Property developers in the United Arab Emirates have had their shares crushed over the past few years, with firms like Emaar, Deyaar Development, and Aldar trading at less than half their tangible book values. Book value for property companies is always a funny thing, because the value yield is deeply affected by liquidity. If you have a house in Dubai, you can probably sell it for close to going market rates without too much problem. But if you have thousands of square feet of office space, or hundreds of houses, or acres and acres of land, you can't flood the market and liquidate them at once. You'll never get anywhere close to the cash value that the market says these combined units are worth.
This is Dubai's big problem, which makes it Abu Dhabi's problem as well. Oil and gas revenues in the UAE are skyrocketing once again, which gives the country on the whole a bit of protection. But at the end of the day, the rulers in Abu Dhabi in particular may have to decide whether it's better to throw good money after bad and guarantee Dubai's debts, or to let the system wash clean by letting bad investments run their course. I predict the former. Not only would a Dubai default be extremely painful for Abu Dhabi, but Abu Dhabi, which has occasionally displayed public displeasure at its upstart neighbor, may see it as an opportunity to bring Dubai to heel.
"You'd think this place is paradise, turns out lots of people who come here to live don't like it that much."
My friend was right, Dubai seems downright unreal, a proud member of that small fraternity of cities where the superlative can seem downright commonplace: Las Vegas, Orlando, Singapore, Dubai, Shanghai. It's rare that you meet an Emirati, some estimate fewer than 10% of the people in the UAE are natives.
Dubai is Arab. It is an Islamic society, but long experience as a global trade center has created a sense of tolerance greater than elsewhere in the Middle East. And while Dubai has an extremely active, decadent nightlife, there are constant reminders (including the ferocious cost of alcohol!) that this is no go-along-to-get-along society.
There is no path to citizenship for foreign workers living in the UAE. Further, the government practices an overt form of discrimination. The amount of pay a worker will receive for a job is directly tied to his nationality of origin: Indians earn less than Egyptians, who earn less than Europeans. And Dubai is certainly a young person's realm -- foreign retirees are much less welcome to remain in the country than the actively employed.
The end result is that many people's relationships with their adopted home are more transactional than emotional, something that author Christopher Davidson refers to as "rentier pathology." It's easy to love Dubai; it's truly a magnificent city. But talk to people who spend lots of time here and you begin to hear a refrain: Dubai's polyglot nature leaves it culturally rudderless, it's difficult to meet Emiratis, the city's great desire to reinvent itself on an ever-grander scale comes at a cost of bulldozing its past. (Unexpected observation: I asked several Western expats who lived in Dubai which place in the Middle East they enjoyed the most. The majority said Saudi Arabia, the reason being that it was a place where they could most easily interact with locals. I'm not making this up).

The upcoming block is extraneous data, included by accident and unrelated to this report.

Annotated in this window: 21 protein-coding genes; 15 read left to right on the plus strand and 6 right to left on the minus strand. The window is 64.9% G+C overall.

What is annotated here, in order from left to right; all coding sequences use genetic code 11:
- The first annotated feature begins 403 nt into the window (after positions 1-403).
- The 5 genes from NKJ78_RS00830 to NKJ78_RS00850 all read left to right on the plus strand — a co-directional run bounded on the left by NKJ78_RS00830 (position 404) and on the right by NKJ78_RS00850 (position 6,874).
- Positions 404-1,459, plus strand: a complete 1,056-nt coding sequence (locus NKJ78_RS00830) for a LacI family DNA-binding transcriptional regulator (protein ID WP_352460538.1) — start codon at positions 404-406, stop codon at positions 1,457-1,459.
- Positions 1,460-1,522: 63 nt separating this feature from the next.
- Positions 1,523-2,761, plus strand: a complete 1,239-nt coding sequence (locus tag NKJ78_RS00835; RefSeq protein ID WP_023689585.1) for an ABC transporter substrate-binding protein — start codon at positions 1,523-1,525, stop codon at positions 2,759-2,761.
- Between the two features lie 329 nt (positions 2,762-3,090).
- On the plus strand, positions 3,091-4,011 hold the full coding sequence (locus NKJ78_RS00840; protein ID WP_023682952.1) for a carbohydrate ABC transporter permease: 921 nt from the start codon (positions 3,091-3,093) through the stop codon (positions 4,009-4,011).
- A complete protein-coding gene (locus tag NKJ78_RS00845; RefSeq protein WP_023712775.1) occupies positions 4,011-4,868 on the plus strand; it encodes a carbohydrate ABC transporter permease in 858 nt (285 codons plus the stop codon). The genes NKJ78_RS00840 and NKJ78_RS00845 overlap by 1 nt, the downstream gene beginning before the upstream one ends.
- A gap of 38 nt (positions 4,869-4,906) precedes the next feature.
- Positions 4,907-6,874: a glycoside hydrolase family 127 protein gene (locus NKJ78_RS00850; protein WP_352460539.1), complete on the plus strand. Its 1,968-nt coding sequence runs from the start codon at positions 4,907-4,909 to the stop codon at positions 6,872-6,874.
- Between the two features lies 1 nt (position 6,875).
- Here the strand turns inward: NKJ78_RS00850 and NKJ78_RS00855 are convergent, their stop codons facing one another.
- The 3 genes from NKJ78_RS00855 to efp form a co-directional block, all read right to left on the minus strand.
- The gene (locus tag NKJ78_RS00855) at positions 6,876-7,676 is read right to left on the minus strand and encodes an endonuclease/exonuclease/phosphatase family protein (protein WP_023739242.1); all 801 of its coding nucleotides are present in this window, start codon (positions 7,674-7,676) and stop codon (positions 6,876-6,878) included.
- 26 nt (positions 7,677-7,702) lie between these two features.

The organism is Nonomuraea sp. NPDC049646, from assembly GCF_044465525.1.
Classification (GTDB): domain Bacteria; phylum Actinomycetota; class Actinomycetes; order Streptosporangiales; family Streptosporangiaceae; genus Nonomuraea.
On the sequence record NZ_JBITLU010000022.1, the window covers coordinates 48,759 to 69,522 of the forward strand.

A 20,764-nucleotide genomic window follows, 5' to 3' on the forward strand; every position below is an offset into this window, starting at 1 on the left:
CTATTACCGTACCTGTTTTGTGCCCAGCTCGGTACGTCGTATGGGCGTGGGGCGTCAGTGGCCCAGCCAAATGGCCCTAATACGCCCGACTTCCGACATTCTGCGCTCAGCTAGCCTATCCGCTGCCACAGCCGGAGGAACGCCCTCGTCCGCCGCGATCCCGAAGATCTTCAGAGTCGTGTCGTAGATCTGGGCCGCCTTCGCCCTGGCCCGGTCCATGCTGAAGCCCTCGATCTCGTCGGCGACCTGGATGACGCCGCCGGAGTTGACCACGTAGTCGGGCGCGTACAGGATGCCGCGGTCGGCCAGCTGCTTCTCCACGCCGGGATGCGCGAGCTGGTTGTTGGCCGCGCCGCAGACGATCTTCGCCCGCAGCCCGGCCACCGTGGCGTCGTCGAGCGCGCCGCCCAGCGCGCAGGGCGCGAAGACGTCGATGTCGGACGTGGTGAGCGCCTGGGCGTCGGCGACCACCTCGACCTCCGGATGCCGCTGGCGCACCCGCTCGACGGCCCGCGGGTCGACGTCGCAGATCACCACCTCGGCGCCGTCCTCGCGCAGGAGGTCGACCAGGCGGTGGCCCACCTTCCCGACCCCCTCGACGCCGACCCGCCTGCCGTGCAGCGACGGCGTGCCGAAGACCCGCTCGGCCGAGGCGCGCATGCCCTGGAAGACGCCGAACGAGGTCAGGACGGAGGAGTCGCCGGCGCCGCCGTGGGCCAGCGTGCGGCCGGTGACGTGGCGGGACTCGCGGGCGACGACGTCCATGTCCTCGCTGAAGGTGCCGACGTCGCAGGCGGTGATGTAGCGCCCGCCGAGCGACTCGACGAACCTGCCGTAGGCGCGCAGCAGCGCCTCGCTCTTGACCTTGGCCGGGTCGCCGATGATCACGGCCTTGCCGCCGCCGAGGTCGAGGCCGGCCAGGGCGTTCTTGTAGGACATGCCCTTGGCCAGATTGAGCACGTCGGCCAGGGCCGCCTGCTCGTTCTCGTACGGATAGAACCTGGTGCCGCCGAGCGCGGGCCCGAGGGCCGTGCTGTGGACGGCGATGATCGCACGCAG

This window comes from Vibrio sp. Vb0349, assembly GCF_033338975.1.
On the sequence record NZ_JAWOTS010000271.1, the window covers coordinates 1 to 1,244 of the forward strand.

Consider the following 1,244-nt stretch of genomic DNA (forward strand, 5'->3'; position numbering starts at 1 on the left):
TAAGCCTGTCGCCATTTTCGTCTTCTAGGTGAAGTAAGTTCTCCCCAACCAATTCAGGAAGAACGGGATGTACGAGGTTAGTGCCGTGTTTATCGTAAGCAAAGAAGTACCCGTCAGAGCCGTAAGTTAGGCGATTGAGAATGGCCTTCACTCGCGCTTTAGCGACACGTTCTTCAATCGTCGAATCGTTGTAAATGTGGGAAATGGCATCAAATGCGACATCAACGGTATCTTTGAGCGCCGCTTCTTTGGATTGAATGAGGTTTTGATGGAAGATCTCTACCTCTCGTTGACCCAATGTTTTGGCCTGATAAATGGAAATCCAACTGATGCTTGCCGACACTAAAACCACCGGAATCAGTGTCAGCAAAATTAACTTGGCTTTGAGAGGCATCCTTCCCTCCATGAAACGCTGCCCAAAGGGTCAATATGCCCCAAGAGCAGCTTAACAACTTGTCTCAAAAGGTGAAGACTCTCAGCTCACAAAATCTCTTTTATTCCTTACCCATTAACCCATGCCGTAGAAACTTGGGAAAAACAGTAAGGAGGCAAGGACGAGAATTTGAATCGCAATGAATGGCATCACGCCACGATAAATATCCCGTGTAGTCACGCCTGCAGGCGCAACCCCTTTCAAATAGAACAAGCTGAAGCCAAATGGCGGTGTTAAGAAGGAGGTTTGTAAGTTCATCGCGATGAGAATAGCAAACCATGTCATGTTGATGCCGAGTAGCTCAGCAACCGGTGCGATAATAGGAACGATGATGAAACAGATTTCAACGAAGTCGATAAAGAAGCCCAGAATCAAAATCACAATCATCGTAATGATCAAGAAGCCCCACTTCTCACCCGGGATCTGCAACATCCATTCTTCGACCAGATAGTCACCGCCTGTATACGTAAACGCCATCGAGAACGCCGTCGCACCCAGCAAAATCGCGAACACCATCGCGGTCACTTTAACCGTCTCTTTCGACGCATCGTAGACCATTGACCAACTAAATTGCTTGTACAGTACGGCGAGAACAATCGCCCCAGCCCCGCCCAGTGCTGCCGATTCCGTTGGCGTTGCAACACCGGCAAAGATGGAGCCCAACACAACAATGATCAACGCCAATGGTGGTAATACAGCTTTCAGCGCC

I spent my last evening in Dubai with an old college friend who expressed ambivalence at raising his family in a place where the greatest landmarks were primarily shopping centers. He's been in Dubai for nearly 20 years and clearly loves his life there, the fact that in Dubai you truly feel like you are in the center of everything. Dubai's (and the UAE's) political situation is quite stable. The Emir is genuinely beloved and admired for having wrought such an economic marvel out of so little. But the financial condition of the city is an open question, simply because the property overhang is just so huge.
Dubai is a miracle, a place that has taken its best attributes (location, location, location ... and the weather) and maximized their importance. It has won the battle over much larger, better-heeled cities in the region to become the economic and commercial center, the Singapore of the Middle East. But what happens if its financial crisis overwhelms it? Dubai cannot manage its debt load without either a miracle or a benefactor, or both. Given the unrest throughout the Middle East, it's quite possible that neither will be forthcoming. What then?
For further reading I suggest:
Arabia by Jonathan Raban (from 1979, still an amazing primer on the Middle East)
City of Gold: Dubai and the Dream of Capitalism by Jim Krane
Dubai Dreams: Inside the Kingdom of Bling by Raymond Barrett
Best English-language local news source: Al-Jazeera, or any Egyptian taxi driver
Best English-language news source actually from the UAE: Gulf News
Secret ingredient for interior decorator at Burj al-Arab Hotel: More gold
Under-the-radar restaurant in Dubai: Al Beyt Al Baghdadi
Editor's note: Bill Mann is not able to engage in discussion on the boards or in the below comments section. Bill does not own shares of any companies mentioned.